The General Department of Environment also notes that air pollution in Hanoi since late Nov. has mainly been due to fine particulate matter PM2.5. Among the world’s most polluted cities, Hanoi’s average 24-hour PM2.5 levels are the highest. The figure recorded in Nov. exceeded acceptable standards for many days, and predominantly fell into poor and very poor categories.

Pam Air, a reference source for air quality trends in Vietnam, on Dec. 13 shows AQI in several central districts of Hanoi including Hoan Kiem, Cau Giay, Thanh Xuan, Ba Dinh, and Tay Ho are all above 150, a figure categorized as harmful to health.

At the time, the global air quality monitoring app IQAir ranked Hanoi among the top 15 most polluted cities in the world.

“Dangers from fine dust have recently made residents more aware,” Tung says. “Many have started seeking ways to protect themselves like wearing masks and eyeglasses, limiting outdoor activities, closing their windows, using air purifiers, or even sending their children to the countryside to escape pollution.”

Residents wearing masks while doing morning exercise in Hanoi’s Ha Dong District on Dec. 4, 2023. Photo by VnExpress/Ngoc Thanh

Residents wearing masks while doing morning exercise in Hanoi’s Ha Dong District on Dec. 4, 2023. Photo by VnExpress/Ngoc Thanh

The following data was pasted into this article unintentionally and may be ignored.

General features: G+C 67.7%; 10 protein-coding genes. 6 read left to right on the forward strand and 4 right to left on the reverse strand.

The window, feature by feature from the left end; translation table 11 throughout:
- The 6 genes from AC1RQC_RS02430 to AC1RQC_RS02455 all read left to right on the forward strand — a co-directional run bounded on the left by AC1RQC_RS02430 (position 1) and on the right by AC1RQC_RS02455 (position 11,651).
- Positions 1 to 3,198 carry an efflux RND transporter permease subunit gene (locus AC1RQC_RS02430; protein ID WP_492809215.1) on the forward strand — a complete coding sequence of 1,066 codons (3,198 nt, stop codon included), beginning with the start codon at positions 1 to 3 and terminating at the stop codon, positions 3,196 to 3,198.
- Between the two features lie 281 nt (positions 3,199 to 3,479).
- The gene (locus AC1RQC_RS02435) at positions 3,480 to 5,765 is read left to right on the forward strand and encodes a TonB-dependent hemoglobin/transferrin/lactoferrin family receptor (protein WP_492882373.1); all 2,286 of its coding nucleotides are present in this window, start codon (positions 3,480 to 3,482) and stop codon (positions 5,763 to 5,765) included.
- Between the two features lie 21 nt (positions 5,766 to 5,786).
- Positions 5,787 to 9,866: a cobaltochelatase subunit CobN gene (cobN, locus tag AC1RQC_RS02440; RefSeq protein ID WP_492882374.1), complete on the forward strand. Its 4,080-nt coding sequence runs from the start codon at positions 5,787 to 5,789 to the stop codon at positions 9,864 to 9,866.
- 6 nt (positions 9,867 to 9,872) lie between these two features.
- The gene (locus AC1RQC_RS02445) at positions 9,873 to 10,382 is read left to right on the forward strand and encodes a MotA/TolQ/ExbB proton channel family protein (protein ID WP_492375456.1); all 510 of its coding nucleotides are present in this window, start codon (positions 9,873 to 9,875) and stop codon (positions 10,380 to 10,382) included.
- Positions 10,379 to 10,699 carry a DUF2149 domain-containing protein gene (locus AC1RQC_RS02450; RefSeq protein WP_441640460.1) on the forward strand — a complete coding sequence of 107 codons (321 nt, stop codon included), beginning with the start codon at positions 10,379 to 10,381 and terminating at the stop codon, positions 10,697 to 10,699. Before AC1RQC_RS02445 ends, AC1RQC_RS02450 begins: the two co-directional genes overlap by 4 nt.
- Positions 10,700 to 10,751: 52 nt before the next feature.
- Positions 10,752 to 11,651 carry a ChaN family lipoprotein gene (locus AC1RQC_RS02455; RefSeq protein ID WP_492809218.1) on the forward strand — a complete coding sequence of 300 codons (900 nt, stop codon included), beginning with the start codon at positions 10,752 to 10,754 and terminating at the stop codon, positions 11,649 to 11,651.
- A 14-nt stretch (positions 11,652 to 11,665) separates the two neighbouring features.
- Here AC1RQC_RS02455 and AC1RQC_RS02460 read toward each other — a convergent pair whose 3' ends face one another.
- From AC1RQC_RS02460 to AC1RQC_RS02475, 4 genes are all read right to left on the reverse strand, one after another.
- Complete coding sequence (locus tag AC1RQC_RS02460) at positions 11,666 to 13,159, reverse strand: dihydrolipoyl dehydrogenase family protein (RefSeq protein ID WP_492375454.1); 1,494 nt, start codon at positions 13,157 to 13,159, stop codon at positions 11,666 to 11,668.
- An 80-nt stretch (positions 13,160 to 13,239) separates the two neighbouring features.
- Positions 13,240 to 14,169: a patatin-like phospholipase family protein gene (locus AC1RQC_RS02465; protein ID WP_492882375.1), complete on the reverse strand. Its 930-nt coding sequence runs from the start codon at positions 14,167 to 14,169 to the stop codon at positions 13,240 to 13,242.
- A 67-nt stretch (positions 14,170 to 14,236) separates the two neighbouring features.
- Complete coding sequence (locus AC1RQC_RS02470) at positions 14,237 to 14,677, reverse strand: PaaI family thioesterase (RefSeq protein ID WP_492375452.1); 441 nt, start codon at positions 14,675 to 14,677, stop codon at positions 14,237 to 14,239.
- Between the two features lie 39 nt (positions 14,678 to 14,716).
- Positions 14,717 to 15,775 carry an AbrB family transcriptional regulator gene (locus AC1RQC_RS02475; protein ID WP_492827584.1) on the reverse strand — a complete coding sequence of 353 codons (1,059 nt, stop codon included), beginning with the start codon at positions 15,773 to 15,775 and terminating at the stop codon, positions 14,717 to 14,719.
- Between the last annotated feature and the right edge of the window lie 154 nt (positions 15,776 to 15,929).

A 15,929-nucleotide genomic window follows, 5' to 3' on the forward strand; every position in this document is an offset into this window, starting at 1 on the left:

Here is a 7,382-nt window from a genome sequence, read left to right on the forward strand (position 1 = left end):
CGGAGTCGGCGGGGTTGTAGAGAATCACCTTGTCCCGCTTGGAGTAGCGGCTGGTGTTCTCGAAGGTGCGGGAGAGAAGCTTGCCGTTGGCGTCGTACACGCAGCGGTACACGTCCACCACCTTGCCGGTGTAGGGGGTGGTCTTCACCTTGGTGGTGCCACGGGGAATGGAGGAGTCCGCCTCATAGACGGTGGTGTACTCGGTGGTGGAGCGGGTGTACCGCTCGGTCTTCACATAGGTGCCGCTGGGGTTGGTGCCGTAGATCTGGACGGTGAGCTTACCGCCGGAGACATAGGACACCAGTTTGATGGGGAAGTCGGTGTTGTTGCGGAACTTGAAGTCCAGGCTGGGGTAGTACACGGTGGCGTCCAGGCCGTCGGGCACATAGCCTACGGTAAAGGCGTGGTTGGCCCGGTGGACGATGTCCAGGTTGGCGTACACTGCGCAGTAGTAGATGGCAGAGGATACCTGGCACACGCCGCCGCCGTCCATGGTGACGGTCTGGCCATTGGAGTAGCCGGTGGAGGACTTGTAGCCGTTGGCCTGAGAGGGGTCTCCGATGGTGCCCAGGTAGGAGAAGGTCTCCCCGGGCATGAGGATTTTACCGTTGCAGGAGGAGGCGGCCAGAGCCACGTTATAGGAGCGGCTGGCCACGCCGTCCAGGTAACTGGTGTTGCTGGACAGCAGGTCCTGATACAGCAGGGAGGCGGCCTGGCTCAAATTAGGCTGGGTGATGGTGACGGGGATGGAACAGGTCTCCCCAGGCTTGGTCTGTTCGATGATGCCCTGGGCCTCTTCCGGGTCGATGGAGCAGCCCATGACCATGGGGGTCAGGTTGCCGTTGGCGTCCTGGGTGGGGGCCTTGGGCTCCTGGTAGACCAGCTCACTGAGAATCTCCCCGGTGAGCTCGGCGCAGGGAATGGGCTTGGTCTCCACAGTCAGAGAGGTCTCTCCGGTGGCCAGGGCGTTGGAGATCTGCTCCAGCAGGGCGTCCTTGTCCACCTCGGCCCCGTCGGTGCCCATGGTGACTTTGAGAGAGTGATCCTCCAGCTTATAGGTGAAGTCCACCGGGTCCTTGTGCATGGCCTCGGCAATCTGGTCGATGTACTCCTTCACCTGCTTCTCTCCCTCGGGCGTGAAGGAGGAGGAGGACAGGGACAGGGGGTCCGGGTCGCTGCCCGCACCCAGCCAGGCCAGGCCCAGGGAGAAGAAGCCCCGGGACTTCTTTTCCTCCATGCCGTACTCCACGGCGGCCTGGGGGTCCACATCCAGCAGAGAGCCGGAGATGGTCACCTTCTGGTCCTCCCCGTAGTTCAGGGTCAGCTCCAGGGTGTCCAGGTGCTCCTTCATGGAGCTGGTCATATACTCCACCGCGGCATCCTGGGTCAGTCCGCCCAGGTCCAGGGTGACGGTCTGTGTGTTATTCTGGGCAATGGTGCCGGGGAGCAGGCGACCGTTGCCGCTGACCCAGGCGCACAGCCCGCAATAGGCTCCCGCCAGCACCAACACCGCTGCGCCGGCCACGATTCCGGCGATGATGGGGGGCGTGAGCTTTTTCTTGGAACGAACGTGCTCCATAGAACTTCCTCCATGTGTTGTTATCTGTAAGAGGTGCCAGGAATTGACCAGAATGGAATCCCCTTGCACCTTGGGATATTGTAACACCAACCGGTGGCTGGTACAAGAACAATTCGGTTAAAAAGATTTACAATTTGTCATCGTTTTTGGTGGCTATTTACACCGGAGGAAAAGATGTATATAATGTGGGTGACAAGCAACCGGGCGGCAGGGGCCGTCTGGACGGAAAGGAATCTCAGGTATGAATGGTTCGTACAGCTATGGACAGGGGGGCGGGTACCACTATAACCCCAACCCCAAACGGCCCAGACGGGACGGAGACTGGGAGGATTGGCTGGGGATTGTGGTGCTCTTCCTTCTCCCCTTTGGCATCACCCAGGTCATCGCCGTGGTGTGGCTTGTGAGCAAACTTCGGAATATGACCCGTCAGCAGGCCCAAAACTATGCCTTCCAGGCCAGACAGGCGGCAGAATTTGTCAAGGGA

Despite all the protective measures she has applied, Huyen’s situation shows no improvement. She has switched to commuting by bus to reduce her dust exposure. And she requests to work remotely or take leave on days that the air pollution indexes exceed 200, she says.

Meanwhile, Duc has resorted to high-dose sinusitis medication.

“I thought I no longer needed to use medication,” he says. “I think I will return to the suburbs or move back to my hometown.”

Thanh Binh, 65, from the Nghe An Province in the central region, came to Hanoi to look after her grandchild. She now suffers from throat itching, cough, and nasal congestion and was diagnosed with allergic rhinitis after undergoing a medical examination.

She has confined herself indoors with an air purifier since then, but her health hasn’t improved at all. Even her six-month-old grandchild occasionally experiences a runny nose, prompting her to consider taking the child back to the countryside for a few weeks.

“The only way to breath fresh air now is to leave the city for the countryside,” she says. “But my children work and study here [in Hanoi], so we have to endure while minimizing our dust exposure with masks and air purifiers.”

Mai, an online air purifier seller, says her sales increased by 50% in the past two months compared to the same period last year.

Tung says Hanoi has imposed various solutions aiming to tackle the air pollution, including developing electric buses, relocating industrial facilities from the inner city, and banning the use of charcoal stoves. Still, pollution endures, partly due to the inadequate control of pollution sources like construction machines, transportation vehicles, and emissions from industrial facilities close to the city.

“Residents cannot do anything but hope for rains or monsoons to dissipate the dense, gloomy layer of fine dust,” he concludes.